Dragon-slayers don’t expect to survive to retirement age, but Bershad has unexpectedly thrived. Yet this very notoriety may be his downfall. This is book two of this epic, adventurous fantasy trilogy.
Change is coming – but will they survive the storm?
The dragonslayer Bershad and Queen Ashlyn are facing the greatest challenge of their lives.
Branded the Witch Queen and driven from her kingdom, Ashlyn flees to her mother’s people. Yet she won’t be beaten, resolving to master magical feats long thought impossible. But this could have unforeseen consequences. Meanwhile, Bershad has learnt why he seems invincible – and that he’s living on borrowed time. However, he remains determined to help Ashlyn regain her throne.
They will face a foreign emperor, commanding an army equipped with terrifying new weaponry. This aggressor will do anything to crush Ashlyn’s land, and claim its prized dragons. So to save her kingdom, both queen and dragonslayer must attempt the impossible to prevail.
Sorcery of a Queen by Brian Naslund is the second book in the Dragons of Terra trilogy.
Sorcery of a Queen takes the original concept of the first, Blood of an Exile, and ramps it up in every way; this is a sequel that lives up to the promises of its predecessor and doesn’t settle for second best. To start, there’s lots and lots of action. Like … lots. It’s what would happen if A Song of Ice and Fire swapped out Jon Snow for John Wick. It’s cinematic, fighting in the dark with your clothes off, surrounded by mushroom-fuelled zombies, steroid-like moss, dragon ships, dragons, more dragons again and big explosions – the plot is bonkers in the best way possible. I loved this book.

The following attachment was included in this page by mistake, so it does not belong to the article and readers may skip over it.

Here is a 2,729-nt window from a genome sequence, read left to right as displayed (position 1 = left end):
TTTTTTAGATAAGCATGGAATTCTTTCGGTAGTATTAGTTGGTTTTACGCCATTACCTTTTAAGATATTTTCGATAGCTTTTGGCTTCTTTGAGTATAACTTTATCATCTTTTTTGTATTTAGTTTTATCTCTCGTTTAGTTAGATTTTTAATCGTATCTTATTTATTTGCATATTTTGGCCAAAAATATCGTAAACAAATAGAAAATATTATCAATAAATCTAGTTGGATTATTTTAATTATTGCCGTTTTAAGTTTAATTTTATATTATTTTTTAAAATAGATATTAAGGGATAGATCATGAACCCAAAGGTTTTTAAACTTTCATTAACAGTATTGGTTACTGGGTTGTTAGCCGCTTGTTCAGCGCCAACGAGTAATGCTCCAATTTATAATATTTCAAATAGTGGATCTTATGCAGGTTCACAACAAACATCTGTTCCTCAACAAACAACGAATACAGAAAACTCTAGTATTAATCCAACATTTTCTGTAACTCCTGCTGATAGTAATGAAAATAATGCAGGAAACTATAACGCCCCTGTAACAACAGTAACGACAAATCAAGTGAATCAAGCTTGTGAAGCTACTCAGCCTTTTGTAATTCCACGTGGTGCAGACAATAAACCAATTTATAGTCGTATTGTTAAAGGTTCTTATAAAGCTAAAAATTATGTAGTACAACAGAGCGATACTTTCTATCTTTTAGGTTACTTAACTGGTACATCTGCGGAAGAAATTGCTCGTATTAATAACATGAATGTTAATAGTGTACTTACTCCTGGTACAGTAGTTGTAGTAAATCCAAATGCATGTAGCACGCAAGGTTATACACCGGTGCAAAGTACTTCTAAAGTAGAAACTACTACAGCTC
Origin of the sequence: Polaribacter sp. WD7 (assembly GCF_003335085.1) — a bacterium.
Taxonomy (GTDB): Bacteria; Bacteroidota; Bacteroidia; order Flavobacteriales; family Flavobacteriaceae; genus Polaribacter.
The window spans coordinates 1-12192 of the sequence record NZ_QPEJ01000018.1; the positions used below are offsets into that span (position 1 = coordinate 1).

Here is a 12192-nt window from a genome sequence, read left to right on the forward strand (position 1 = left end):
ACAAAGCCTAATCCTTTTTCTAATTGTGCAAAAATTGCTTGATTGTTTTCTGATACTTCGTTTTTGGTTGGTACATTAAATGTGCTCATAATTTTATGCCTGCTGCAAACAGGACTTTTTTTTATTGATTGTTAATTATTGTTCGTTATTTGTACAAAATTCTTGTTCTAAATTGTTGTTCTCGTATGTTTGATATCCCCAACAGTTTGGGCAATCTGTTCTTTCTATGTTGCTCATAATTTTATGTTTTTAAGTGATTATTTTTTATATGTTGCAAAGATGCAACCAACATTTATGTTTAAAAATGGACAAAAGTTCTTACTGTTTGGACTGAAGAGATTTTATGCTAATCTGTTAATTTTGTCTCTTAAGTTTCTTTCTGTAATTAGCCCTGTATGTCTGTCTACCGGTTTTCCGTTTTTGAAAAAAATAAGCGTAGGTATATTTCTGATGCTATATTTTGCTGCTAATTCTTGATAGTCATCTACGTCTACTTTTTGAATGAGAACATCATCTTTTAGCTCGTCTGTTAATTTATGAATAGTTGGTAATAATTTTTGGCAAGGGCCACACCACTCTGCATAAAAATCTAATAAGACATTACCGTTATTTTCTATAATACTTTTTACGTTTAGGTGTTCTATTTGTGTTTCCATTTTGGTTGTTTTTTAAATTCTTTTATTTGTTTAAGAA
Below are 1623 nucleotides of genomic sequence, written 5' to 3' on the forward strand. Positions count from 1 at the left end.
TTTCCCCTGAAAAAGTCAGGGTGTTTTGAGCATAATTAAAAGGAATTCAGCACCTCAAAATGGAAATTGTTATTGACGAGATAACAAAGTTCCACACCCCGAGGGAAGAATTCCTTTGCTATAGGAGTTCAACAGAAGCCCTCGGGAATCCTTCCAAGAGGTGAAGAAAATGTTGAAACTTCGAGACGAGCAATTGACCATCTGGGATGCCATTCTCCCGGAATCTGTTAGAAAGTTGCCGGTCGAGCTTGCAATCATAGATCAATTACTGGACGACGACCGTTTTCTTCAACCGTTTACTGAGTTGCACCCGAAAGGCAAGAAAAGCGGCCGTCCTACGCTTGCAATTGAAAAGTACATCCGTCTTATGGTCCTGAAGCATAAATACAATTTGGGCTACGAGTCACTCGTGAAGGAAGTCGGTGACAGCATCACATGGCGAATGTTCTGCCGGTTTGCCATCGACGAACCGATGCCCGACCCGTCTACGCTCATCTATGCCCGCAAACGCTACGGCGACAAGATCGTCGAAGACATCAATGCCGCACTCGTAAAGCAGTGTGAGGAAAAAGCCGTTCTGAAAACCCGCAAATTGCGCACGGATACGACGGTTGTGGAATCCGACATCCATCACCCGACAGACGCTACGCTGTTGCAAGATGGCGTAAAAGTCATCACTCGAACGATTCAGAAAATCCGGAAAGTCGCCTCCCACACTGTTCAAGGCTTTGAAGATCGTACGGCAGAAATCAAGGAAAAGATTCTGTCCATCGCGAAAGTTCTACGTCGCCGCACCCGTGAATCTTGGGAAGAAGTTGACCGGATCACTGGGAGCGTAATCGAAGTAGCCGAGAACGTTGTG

The plot is a direct continuation from the first, we don’t miss a moment; Bershad, Felgor and Ashlyn are on the way to Papyria to find aide there from Ashlyn’s aunt and the Eternal Empress, Okinu. Kira and Vera are embroiled in the Balarian plot to conquer Almira with their new dragon skyships – forged at the hands of Osyrus Ward whose plans seem to stretch further than just experimenting on Seeds, much further. It is ambition veiled in lies. Meanwhile, Jolan, after spending weeks in dragon warrens, has the material he needs to start his own apothecary but is dragged into the war by a group of jaguar wardens who need a healer. From Papyria, and the airships, Ashlyn and Bershad make for the mysterious Ghost Moth island after speaking to Okinu; it’s an island of demons and pirates, and the place where Osyrus Ward started his research – a place they hope will bring answers, that will lead to the true extent of the madness he plans. The plot, for the most part, is centred around Ghost Moth Island, and it’s fricking cool! I mean what’s not to love about an island with two factions of ‘corsairs’ where one of them traffics humans because of an agreement in flesh they have with the demons who live behind the dragon bone wall in the centre? The plot at this points becomes a bit of an action movie, with crossovers that gave me the Walking Dead feels and duels that’ll have you on the edge of your seat – it really is quite exciting. We get a real sense of the magic of the world here, but also how it’s rooted in a very logical science. From the standpoint of the people of Terra, anyway.